I ask my new German friend of approximately 16 hours why on earth the Barcelona girl who just passed us on the street would be wearing a shirt of the U.S. flag. My friend didn’t even notice, let alone find it weird. In fact, she mostly just finds it weird that I find it weird.
I tell her that nobody likes Americans, and she is genuinely baffled.
I think of American girls as open-minded and nice, she says. That’s how they always are in movies. Is it true?
I’m not a good traveler yet.
My socks still aren’t dry after being hand-washed two days ago. (They also probably still smell dirty.) I did such a good job hiding my valuables in my backpack that it took me ten minutes to find my passport when I checked into my second hostel. My iPhone only takes terribly dark pictures of me blinking. Apparently, you’re only supposed to tip between seven and ten percent in Europe. I’m still thinking in English, which I think is rude even as I’m automatically saying sorry for accidentally doing something else rude. And I may have drunk an entire bottle of Spanish tap water, which I guess I maybe wasn’t supposed to do.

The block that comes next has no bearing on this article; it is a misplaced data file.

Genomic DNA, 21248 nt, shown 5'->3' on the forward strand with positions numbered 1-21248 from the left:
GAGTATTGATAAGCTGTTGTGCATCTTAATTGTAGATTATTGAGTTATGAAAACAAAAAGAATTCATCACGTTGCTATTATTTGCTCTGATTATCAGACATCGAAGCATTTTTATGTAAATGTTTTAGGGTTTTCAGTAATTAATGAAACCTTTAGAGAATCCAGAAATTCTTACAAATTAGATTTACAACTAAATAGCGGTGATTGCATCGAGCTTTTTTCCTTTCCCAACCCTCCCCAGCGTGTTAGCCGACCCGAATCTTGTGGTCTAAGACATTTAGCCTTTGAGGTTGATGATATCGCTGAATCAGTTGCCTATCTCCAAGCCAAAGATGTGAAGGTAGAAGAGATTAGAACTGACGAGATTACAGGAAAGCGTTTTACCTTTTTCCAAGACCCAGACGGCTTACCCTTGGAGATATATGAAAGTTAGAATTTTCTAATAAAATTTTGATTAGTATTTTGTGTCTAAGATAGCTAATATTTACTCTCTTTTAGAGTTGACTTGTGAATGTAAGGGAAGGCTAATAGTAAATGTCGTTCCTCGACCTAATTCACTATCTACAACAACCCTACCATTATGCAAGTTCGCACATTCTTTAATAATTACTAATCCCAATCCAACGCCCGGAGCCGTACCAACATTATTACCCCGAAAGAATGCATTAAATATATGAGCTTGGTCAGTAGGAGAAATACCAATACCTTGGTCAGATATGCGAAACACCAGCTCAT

Still. I have already made (and said goodbye to) new friends. I have walked miles (kilometers) and breathed in history. I’ve already written more than a dozen pages in my new Moleskine, and as incredibly cheesy as it sounds, I feel inspired. La Sagrada Família makes me want to both convert to Catholicism and study under an amazing architect. The weather has been beautiful and if I could eat tapas forever, it might even win out over food truck tacos. I am smiling, mostly. And while I’m realizing that long-term travel will be far from a relaxing holiday, I am learning.
It’s 1AM right now, and my new hostel-friendly vibrate-only alarm will (not) sound at 6:15AM so I can catch the first (and cheapest) train to Pamplona.
I can’t wait.